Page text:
To keep customers, Toyota may extend warranties

A dealer modifies a 2007 Camry’s accelerator pedal. A dealer modifies a 2007 Camry’s accelerator pedal. (Alex Brandon/ Associated Press)
By Tom Krisher
Associated Press / February 16, 2010

E-mail this article

Invalid E-mail address
Invalid E-mail address

Sending your article

Your article has been sent.

  • E-mail|
  • Print|
  • Reprints|
  • |
Text size +

ORLANDO, Fla. - Toyota Motor Corp. may offer incentives or increase the length of its warranties as it tries to recover from an embarrassing string of safety-related recalls.

The company has not decided exactly what it will do after it gets past the recalls, which include more than 8 million vehicles worldwide, for sticky gas pedals, floor mats that can snag the accelerator, and a software glitch in the brakes of its Prius gas-electric hybrid, said group vice president Bob Carter.

Carter told reporters at the National Automobile Dealers Association Convention in Orlando that it is focused on repairing cars and restoring faith in the brand, which has had a reputation for bulletproof reliability for years.

Toyota already is offering zero percent financing for 60 months in some regions, as well as cash to dealers to help sweeten deals, and Carter said the company may do an incentive campaign once it gets through the recalls.

“We’ll be very confident that we will give our dealers a very good competitive program,’’ said Don Esmond, Toyota’s US senior vice president for automotive operations.

Dealers, Carter said, have fixed more than 500,000 of the 2.3 million cars and trucks covered by the gas-pedal recall, and they are repairing about 50,000 cars every day.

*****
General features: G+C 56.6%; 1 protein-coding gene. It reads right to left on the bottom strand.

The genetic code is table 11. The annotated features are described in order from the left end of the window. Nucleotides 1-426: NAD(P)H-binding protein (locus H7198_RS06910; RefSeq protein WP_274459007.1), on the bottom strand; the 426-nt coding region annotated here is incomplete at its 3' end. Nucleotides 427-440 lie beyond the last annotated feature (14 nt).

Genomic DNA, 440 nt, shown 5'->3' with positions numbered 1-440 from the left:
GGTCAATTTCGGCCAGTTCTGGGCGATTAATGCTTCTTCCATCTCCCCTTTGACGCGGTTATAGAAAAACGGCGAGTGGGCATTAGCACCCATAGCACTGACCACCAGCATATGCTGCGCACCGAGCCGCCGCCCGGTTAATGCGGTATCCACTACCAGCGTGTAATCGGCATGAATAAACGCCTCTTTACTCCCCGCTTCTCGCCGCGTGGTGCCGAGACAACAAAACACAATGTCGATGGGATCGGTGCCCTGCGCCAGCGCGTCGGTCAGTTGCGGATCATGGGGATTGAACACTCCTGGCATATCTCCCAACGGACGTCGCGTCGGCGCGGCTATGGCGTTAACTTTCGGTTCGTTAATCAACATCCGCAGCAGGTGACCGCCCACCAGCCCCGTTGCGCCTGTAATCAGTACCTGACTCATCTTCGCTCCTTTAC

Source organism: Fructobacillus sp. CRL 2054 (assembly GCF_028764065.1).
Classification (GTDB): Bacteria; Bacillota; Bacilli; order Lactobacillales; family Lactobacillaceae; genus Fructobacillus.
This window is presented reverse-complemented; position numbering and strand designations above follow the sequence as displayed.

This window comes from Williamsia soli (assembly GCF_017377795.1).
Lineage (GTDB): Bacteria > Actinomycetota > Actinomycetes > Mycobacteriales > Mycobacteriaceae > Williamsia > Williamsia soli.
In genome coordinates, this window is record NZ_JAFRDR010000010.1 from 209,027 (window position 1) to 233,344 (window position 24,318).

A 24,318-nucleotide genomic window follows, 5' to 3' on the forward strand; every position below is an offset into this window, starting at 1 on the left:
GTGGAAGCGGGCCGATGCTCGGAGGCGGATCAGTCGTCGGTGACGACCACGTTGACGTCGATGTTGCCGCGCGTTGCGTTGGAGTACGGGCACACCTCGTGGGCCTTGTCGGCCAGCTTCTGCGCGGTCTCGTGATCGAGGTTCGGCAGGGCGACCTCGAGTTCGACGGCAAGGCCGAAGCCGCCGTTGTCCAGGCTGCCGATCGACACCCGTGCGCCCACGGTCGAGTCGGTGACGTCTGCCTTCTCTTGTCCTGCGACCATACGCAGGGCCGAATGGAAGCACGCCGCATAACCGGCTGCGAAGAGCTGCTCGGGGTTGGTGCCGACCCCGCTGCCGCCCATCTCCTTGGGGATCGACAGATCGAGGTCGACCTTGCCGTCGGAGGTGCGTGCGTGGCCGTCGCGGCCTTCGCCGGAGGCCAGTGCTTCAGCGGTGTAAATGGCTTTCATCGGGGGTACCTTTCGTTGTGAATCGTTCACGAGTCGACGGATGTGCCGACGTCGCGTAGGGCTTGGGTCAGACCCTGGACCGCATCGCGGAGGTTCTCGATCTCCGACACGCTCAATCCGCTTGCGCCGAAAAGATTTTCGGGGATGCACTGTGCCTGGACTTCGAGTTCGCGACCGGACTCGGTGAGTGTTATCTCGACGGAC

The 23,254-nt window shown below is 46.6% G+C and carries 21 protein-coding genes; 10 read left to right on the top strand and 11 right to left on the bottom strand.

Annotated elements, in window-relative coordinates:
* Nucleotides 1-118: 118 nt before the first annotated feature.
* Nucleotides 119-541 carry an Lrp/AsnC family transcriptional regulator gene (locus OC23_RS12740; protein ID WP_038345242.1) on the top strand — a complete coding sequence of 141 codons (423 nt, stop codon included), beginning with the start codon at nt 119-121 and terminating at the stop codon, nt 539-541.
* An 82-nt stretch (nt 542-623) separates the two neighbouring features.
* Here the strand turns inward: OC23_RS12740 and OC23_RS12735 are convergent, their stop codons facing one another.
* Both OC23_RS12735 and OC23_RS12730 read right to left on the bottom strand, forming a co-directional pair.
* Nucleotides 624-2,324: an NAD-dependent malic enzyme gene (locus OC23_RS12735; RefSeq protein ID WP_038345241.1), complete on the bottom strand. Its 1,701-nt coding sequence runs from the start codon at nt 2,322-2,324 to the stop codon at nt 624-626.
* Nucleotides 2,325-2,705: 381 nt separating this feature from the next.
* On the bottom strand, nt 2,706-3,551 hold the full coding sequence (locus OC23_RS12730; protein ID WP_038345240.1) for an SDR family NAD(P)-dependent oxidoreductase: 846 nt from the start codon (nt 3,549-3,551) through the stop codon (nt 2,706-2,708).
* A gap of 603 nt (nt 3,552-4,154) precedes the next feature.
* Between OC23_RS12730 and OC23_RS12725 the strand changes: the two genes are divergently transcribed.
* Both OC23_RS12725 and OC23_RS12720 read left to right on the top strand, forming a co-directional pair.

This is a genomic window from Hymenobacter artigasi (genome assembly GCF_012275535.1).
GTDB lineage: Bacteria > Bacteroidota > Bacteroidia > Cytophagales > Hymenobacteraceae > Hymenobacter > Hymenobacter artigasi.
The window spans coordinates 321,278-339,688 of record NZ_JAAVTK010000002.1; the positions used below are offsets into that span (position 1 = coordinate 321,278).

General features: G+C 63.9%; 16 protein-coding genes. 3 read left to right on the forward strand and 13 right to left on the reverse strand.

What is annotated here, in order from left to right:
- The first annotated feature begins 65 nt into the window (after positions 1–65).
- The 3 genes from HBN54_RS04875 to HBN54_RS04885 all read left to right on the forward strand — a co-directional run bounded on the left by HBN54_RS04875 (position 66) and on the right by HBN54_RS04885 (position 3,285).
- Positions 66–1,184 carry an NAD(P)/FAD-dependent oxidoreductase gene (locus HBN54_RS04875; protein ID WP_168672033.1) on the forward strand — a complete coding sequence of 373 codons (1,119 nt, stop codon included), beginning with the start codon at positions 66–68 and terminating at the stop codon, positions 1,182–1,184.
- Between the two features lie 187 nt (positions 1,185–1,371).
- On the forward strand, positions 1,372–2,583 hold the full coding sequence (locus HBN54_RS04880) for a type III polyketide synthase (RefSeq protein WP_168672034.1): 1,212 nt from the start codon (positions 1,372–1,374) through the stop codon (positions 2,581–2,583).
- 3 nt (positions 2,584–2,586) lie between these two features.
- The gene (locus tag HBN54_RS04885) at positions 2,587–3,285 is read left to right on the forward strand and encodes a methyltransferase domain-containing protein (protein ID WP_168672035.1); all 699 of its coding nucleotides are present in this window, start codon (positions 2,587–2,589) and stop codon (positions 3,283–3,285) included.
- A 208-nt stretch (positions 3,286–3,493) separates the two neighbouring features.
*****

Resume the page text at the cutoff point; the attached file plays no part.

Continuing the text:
He also said the company has only 13 reports of sticking pedals in the United States and Canada out of the 2.3 million cars and trucks involved in the recall. “This is a very, very, very rare occurrence,’’ he said. “Please help us put some perspective on what’s happening. Thirteen is too many, we’ve got to take care of this.’’

About 300 dealers met with Carter and Esmond last week to talk about their business. Several said afterward that customers have the mistaken impression they are not selling cars because of publicity about Toyota’s stopping sales of models in the pedal recall. Toyota suspended sales of some of the eight US-made models covered by the recall until dealers could fix them. But dealers are free to sell the cars once they are repaired.

Carter said Toyota sales so far in February are down, but industrywide sales in the United States are also struggling. Toyota’s market share is holding steady, he said.

Analysts such as Kelley Blue Book have done research showing that Toyota sales will drop this month. The company’s research shows 27 percent of new car shoppers who were considering a Toyota before the recall are no longer considering the brand.